As a parent, I’d like to think I know my kids pretty well, but my assessment was recently put into question. As I’ve shared, my youngest son is on the autism spectrum. After meeting with a specialist, my husband and I were provided with suggested readings to help us better understand Autism Spectrum Disorder (ASD). There were several books that were recommended, along with a workbook. I ordered all the material in hopes that they would be useful. Some were intended for my son. Some were intended for my husband and I (and my son’s teachers). I wasn’t sure how my son would react when I showed him the material. Would he be upset? Or relieved? Or something else?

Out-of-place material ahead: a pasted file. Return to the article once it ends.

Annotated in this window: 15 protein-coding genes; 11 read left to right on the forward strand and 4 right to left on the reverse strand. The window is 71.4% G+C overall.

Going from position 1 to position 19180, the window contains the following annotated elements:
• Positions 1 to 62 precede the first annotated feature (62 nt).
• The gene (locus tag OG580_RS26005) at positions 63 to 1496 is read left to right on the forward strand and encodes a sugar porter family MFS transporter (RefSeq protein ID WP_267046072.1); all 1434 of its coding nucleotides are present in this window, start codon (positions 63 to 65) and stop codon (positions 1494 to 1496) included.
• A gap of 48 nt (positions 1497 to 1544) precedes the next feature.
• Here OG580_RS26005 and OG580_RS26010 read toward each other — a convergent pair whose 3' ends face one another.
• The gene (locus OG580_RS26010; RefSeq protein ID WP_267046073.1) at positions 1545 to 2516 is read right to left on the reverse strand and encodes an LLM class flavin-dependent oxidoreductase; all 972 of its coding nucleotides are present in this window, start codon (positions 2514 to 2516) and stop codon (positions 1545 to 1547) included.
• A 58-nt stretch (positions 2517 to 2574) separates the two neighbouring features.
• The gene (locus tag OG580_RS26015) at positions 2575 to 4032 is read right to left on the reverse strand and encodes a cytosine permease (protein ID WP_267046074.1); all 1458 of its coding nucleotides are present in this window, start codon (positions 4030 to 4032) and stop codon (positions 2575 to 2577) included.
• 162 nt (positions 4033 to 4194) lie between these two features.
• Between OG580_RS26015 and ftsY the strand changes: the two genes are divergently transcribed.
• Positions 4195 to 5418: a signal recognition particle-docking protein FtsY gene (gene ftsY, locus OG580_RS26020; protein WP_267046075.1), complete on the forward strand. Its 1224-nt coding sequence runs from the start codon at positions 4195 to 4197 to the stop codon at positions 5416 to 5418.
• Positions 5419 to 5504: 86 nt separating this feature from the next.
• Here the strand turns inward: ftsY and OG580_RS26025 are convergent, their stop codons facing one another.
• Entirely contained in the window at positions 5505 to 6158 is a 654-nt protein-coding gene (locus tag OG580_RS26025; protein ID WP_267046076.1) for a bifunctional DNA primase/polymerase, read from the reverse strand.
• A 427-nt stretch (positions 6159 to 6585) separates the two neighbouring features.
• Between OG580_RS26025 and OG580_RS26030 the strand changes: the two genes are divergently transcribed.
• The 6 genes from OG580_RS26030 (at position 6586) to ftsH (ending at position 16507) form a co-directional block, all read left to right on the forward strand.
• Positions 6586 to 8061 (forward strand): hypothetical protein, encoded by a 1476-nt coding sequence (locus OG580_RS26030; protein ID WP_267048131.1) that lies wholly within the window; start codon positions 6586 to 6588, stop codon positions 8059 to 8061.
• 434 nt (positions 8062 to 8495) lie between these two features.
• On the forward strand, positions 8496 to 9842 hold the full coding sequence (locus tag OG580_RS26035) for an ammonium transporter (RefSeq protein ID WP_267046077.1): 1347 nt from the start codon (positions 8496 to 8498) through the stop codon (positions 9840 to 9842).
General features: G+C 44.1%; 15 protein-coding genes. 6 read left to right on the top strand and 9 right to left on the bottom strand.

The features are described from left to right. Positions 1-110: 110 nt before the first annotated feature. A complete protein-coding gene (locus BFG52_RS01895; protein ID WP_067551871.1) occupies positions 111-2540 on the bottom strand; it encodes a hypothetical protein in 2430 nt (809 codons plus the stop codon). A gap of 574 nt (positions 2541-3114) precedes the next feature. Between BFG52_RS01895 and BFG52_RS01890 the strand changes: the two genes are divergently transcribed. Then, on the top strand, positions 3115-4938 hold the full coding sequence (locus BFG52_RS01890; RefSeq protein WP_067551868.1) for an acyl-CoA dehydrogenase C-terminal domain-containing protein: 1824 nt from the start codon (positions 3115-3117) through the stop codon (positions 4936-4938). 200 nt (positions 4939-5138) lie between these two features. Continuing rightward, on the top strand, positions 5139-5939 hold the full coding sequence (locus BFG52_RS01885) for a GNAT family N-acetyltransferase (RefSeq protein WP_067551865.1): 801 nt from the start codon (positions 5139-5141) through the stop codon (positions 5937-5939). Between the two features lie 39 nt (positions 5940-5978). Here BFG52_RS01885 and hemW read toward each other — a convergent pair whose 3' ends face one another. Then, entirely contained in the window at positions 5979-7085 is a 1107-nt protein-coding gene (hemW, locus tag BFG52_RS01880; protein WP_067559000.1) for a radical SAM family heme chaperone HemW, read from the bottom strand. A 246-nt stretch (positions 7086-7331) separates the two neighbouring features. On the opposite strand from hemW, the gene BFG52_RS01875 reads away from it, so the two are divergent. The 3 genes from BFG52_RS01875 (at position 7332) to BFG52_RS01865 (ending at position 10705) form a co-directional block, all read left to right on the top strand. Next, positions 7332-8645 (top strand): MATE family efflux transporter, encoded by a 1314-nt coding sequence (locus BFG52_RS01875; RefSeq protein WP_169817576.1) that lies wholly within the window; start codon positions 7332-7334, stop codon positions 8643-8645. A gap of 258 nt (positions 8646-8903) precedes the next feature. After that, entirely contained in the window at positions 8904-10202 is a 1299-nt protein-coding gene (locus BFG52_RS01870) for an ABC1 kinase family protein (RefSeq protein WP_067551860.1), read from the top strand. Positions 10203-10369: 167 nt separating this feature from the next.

When the first couple of books came, I showed them to him. Because my son’s biggest challenge is picking up on social cues, we started with You are a Social Detective! Explaining Social Thinking to Kids by Michelle Garcia Winner and Pamela Crooke. My son and I read through the book. It was very insightful, but I wasn’t sure how much he really was following and retaining. It’s a great reference book that we’ll need to read and re-read to ensure it sinks in. The next book I shared with him was Different Like Me: My Book of Autism Heroes by Jennifer Elder. My son really liked this book. “Wow! Sir Isaac Newton had autism? Albert Einstein?” he said. You could tell he felt that instead of being deficient for being on the spectrum he was in elite company with some of history’s most famous people. Then we came upon Asperger’s…What Does It Mean to Me? A workbook explaining self-awareness and life lessons to the child or youth with high functioning autism or Asperger’s by Catherine Faherty. This book was a godsend. My son and I started reading the workbook together. It walks through different topics explaining how children on the autism spectrum may think, feel or look at situations differently than someone who is not. Then it asks the child to self-assess and answer what is true from them. Talk about getting to know your child. My son started having lightbulb moments–understanding how others without autism may experience something versus how he does–he was gaining clarity around his autism and so were my husband and I. As we read through the workbook together, our son learned more about himself, my husband and I learned more about ASD, and more about our son and how he experiences the world. It was (and is) priceless. Assumptions we had made were dispelled and unknowns were replaced with information about our son. After completing the workbook I believe I understand my son and ASD much better. It was so insightful, we talked to our son and asked if he would be willing to share the workbook with his teachers and staff who work with him so they can better understand him as well. He agreed. “What about grandma and grandpa? Or your aunts and uncles? Can we share it with them?” I asked. “Sure!,” he said. I loved his enthusiasm and willingness to share with those who love and care about him.